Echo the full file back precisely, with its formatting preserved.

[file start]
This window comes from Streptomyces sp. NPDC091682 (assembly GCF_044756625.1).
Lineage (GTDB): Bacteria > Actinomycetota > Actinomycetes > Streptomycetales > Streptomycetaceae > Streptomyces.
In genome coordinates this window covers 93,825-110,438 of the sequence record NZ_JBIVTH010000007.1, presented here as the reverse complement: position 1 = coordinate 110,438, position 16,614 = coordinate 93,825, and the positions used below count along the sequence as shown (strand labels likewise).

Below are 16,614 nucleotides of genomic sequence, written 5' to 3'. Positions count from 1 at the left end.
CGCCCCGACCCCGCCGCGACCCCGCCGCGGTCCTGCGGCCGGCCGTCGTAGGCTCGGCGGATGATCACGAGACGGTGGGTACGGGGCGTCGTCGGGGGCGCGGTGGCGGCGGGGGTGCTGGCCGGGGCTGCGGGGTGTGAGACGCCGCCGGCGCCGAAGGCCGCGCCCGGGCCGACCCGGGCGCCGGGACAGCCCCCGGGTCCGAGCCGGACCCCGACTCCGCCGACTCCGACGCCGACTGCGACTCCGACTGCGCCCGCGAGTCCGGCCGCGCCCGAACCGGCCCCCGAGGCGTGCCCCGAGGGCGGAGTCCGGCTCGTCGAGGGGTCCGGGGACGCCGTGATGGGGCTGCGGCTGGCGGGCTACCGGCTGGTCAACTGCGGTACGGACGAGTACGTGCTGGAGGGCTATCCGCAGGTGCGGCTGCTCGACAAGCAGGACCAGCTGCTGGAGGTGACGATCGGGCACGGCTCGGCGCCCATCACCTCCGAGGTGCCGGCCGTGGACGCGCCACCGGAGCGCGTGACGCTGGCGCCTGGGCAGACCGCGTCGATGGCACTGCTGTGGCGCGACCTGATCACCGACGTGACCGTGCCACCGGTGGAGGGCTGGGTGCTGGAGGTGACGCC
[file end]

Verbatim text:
This window comes from Streptomyces sp. NPDC091682 (assembly GCF_044756625.1).
Lineage (GTDB): Bacteria > Actinomycetota > Actinomycetes > Streptomycetales > Streptomycetaceae > Streptomyces.
In genome coordinates this window covers 93,825-110,438 of the sequence record NZ_JBIVTH010000007.1, presented here as the reverse complement: position 1 = coordinate 110,438, position 16,614 = coordinate 93,825, and the positions used below count along the sequence as shown (strand labels likewise).

Below are 16,614 nucleotides of genomic sequence, written 5' to 3'. Positions count from 1 at the left end.
CGCCCCGACCCCGCCGCGACCCCGCCGCGGTCCTGCGGCCGGCCGTCGTAGGCTCGGCGGATGATCACGAGACGGTGGGTACGGGGCGTCGTCGGGGGCGCGGTGGCGGCGGGGGTGCTGGCCGGGGCTGCGGGGTGTGAGACGCCGCCGGCGCCGAAGGCCGCGCCCGGGCCGACCCGGGCGCCGGGACAGCCCCCGGGTCCGAGCCGGACCCCGACTCCGCCGACTCCGACGCCGACTGCGACTCCGACTGCGCCCGCGAGTCCGGCCGCGCCCGAACCGGCCCCCGAGGCGTGCCCCGAGGGCGGAGTCCGGCTCGTCGAGGGGTCCGGGGACGCCGTGATGGGGCTGCGGCTGGCGGGCTACCGGCTGGTCAACTGCGGTACGGACGAGTACGTGCTGGAGGGCTATCCGCAGGTGCGGCTGCTCGACAAGCAGGACCAGCTGCTGGAGGTGACGATCGGGCACGGCTCGGCGCCCATCACCTCCGAGGTGCCGGCCGTGGACGCGCCACCGGAGCGCGTGACGCTGGCGCCTGGGCAGACCGCGTCGATGGCACTGCTGTGGCGCGACCTGATCACCGACGTGACCGTGCCACCGGTGGAGGGCTGGGTGCTGGAGGTGACGCC